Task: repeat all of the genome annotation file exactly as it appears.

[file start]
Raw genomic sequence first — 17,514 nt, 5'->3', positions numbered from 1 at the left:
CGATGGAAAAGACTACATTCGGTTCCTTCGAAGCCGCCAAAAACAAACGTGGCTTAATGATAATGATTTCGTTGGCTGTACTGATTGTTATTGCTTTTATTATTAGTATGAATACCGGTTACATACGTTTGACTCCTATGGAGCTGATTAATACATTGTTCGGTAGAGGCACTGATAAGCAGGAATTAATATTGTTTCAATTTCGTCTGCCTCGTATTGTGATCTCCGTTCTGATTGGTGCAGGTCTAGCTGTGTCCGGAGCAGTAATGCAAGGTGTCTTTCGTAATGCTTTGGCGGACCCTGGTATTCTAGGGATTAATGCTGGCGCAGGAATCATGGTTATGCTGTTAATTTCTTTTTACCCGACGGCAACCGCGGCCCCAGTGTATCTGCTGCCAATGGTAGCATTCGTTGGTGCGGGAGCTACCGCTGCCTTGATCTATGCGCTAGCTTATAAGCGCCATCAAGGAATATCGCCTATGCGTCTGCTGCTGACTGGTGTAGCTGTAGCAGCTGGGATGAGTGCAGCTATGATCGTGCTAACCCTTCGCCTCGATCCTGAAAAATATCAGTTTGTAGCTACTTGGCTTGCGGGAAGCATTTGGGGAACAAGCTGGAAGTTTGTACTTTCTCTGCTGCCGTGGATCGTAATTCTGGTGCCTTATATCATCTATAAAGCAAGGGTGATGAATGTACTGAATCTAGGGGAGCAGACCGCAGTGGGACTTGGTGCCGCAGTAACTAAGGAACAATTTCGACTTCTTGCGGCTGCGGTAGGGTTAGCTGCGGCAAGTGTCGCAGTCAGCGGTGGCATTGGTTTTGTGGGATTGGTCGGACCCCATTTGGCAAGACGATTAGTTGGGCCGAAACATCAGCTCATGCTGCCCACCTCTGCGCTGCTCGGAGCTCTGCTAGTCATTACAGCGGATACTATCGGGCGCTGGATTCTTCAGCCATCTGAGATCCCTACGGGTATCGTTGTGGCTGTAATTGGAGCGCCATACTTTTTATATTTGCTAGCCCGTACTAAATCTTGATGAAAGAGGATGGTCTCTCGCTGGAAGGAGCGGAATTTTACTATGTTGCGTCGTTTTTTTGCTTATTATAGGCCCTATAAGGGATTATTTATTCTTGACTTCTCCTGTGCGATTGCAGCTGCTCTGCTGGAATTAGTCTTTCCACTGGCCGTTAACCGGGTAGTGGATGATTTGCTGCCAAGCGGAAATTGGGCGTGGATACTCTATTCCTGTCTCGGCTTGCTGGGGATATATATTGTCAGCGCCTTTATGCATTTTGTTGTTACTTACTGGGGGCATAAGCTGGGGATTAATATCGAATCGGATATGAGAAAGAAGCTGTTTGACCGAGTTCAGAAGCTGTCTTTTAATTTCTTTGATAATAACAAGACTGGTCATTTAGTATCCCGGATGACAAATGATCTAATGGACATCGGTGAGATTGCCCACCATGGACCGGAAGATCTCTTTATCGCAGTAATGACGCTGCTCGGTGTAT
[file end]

Raw genomic sequence first — 17,514 nt, 5'->3', positions numbered from 1 at the left:
CGATGGAAAAGACTACATTCGGTTCCTTCGAAGCCGCCAAAAACAAACGTGGCTTAATGATAATGATTTCGTTGGCTGTACTGATTGTTATTGCTTTTATTATTAGTATGAATACCGGTTACATACGTTTGACTCCTATGGAGCTGATTAATACATTGTTCGGTAGAGGCACTGATAAGCAGGAATTAATATTGTTTCAATTTCGTCTGCCTCGTATTGTGATCTCCGTTCTGATTGGTGCAGGTCTAGCTGTGTCCGGAGCAGTAATGCAAGGTGTCTTTCGTAATGCTTTGGCGGACCCTGGTATTCTAGGGATTAATGCTGGCGCAGGAATCATGGTTATGCTGTTAATTTCTTTTTACCCGACGGCAACCGCGGCCCCAGTGTATCTGCTGCCAATGGTAGCATTCGTTGGTGCGGGAGCTACCGCTGCCTTGATCTATGCGCTAGCTTATAAGCGCCATCAAGGAATATCGCCTATGCGTCTGCTGCTGACTGGTGTAGCTGTAGCAGCTGGGATGAGTGCAGCTATGATCGTGCTAACCCTTCGCCTCGATCCTGAAAAATATCAGTTTGTAGCTACTTGGCTTGCGGGAAGCATTTGGGGAACAAGCTGGAAGTTTGTACTTTCTCTGCTGCCGTGGATCGTAATTCTGGTGCCTTATATCATCTATAAAGCAAGGGTGATGAATGTACTGAATCTAGGGGAGCAGACCGCAGTGGGACTTGGTGCCGCAGTAACTAAGGAACAATTTCGACTTCTTGCGGCTGCGGTAGGGTTAGCTGCGGCAAGTGTCGCAGTCAGCGGTGGCATTGGTTTTGTGGGATTGGTCGGACCCCATTTGGCAAGACGATTAGTTGGGCCGAAACATCAGCTCATGCTGCCCACCTCTGCGCTGCTCGGAGCTCTGCTAGTCATTACAGCGGATACTATCGGGCGCTGGATTCTTCAGCCATCTGAGATCCCTACGGGTATCGTTGTGGCTGTAATTGGAGCGCCATACTTTTTATATTTGCTAGCCCGTACTAAATCTTGATGAAAGAGGATGGTCTCTCGCTGGAAGGAGCGGAATTTTACTATGTTGCGTCGTTTTTTTGCTTATTATAGGCCCTATAAGGGATTATTTATTCTTGACTTCTCCTGTGCGATTGCAGCTGCTCTGCTGGAATTAGTCTTTCCACTGGCCGTTAACCGGGTAGTGGATGATTTGCTGCCAAGCGGAAATTGGGCGTGGATACTCTATTCCTGTCTCGGCTTGCTGGGGATATATATTGTCAGCGCCTTTATGCATTTTGTTGTTACTTACTGGGGGCATAAGCTGGGGATTAATATCGAATCGGATATGAGAAAGAAGCTGTTTGACCGAGTTCAGAAGCTGTCTTTTAATTTCTTTGATAATAACAAGACTGGTCATTTAGTATCCCGGATGACAAATGATCTAATGGACATCGGTGAGATTGCCCACCATGGACCGGAAGATCTCTTTATCGCAGTAATGACGCTGCTCGGTGTAT